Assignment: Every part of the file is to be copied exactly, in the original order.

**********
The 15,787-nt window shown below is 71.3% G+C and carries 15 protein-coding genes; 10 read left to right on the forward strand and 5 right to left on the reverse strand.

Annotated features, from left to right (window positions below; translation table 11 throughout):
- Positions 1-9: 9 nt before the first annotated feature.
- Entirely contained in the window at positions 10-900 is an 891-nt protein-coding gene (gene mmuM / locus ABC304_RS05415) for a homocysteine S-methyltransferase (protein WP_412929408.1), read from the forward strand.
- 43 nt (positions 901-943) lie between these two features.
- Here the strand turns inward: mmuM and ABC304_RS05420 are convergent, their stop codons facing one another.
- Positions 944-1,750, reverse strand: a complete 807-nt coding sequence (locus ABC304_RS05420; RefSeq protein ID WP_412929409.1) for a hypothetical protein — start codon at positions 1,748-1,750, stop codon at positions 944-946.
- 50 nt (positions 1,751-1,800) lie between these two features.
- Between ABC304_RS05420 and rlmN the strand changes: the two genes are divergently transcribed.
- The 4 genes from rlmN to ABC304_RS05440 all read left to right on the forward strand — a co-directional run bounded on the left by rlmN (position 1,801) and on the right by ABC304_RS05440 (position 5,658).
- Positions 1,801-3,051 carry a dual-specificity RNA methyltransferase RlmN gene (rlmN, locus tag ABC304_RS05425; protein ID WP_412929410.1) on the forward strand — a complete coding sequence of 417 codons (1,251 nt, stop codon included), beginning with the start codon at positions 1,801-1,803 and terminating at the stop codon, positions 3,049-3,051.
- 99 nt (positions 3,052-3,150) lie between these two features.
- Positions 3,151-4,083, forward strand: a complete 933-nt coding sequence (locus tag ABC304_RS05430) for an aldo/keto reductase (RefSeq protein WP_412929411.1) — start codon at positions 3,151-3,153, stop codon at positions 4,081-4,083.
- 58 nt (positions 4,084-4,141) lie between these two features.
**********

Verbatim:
The 15,787-nt window shown below is 71.3% G+C and carries 15 protein-coding genes; 10 read left to right on the forward strand and 5 right to left on the reverse strand.

Annotated features, from left to right (window positions below; translation table 11 throughout):
- Positions 1-9: 9 nt before the first annotated feature.
- Entirely contained in the window at positions 10-900 is an 891-nt protein-coding gene (gene mmuM / locus ABC304_RS05415) for a homocysteine S-methyltransferase (protein WP_412929408.1), read from the forward strand.
- 43 nt (positions 901-943) lie between these two features.
- Here the strand turns inward: mmuM and ABC304_RS05420 are convergent, their stop codons facing one another.
- Positions 944-1,750, reverse strand: a complete 807-nt coding sequence (locus ABC304_RS05420; RefSeq protein ID WP_412929409.1) for a hypothetical protein — start codon at positions 1,748-1,750, stop codon at positions 944-946.
- 50 nt (positions 1,751-1,800) lie between these two features.
- Between ABC304_RS05420 and rlmN the strand changes: the two genes are divergently transcribed.
- The 4 genes from rlmN to ABC304_RS05440 all read left to right on the forward strand — a co-directional run bounded on the left by rlmN (position 1,801) and on the right by ABC304_RS05440 (position 5,658).
- Positions 1,801-3,051 carry a dual-specificity RNA methyltransferase RlmN gene (rlmN, locus tag ABC304_RS05425; protein ID WP_412929410.1) on the forward strand — a complete coding sequence of 417 codons (1,251 nt, stop codon included), beginning with the start codon at positions 1,801-1,803 and terminating at the stop codon, positions 3,049-3,051.
- 99 nt (positions 3,052-3,150) lie between these two features.
- Positions 3,151-4,083, forward strand: a complete 933-nt coding sequence (locus tag ABC304_RS05430) for an aldo/keto reductase (RefSeq protein WP_412929411.1) — start codon at positions 3,151-3,153, stop codon at positions 4,081-4,083.
- 58 nt (positions 4,084-4,141) lie between these two features.